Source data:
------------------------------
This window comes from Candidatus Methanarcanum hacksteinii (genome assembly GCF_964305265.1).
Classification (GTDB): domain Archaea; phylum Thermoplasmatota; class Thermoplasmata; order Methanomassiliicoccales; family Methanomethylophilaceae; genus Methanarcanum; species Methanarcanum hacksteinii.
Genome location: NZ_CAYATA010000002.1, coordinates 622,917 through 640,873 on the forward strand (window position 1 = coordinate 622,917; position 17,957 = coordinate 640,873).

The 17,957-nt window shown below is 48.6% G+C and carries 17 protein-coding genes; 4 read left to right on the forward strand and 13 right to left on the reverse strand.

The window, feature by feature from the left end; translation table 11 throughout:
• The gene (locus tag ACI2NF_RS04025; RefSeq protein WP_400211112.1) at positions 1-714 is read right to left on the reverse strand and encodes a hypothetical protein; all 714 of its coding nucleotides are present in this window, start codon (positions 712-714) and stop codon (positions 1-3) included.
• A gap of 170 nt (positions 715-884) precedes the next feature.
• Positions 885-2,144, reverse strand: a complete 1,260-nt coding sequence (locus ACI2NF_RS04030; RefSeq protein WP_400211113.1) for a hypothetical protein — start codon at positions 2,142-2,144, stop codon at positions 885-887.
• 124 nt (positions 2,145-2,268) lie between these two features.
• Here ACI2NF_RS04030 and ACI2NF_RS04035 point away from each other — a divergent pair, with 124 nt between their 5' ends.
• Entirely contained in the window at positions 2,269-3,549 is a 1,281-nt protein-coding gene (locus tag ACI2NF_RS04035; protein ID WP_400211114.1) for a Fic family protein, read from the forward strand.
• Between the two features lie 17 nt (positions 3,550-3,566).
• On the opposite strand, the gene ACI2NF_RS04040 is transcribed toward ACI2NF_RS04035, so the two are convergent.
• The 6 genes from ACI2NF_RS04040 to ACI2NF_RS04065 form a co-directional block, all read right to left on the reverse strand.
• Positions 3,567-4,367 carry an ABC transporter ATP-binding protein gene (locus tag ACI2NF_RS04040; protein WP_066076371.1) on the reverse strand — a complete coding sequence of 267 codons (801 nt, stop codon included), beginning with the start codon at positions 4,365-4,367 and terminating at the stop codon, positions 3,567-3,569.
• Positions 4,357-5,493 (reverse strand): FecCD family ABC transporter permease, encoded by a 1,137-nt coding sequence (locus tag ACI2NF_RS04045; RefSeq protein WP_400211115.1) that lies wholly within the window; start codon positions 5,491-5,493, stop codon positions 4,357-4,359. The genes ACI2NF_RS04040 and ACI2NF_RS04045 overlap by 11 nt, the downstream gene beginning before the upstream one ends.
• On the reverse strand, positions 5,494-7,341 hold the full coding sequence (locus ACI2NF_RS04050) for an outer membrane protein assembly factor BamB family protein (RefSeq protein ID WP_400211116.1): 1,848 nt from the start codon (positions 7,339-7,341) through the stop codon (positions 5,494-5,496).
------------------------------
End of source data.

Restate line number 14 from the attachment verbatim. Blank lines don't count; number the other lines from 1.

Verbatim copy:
• The 6 genes from ACI2NF_RS04040 to ACI2NF_RS04065 form a co-directional block, all read right to left on the reverse strand.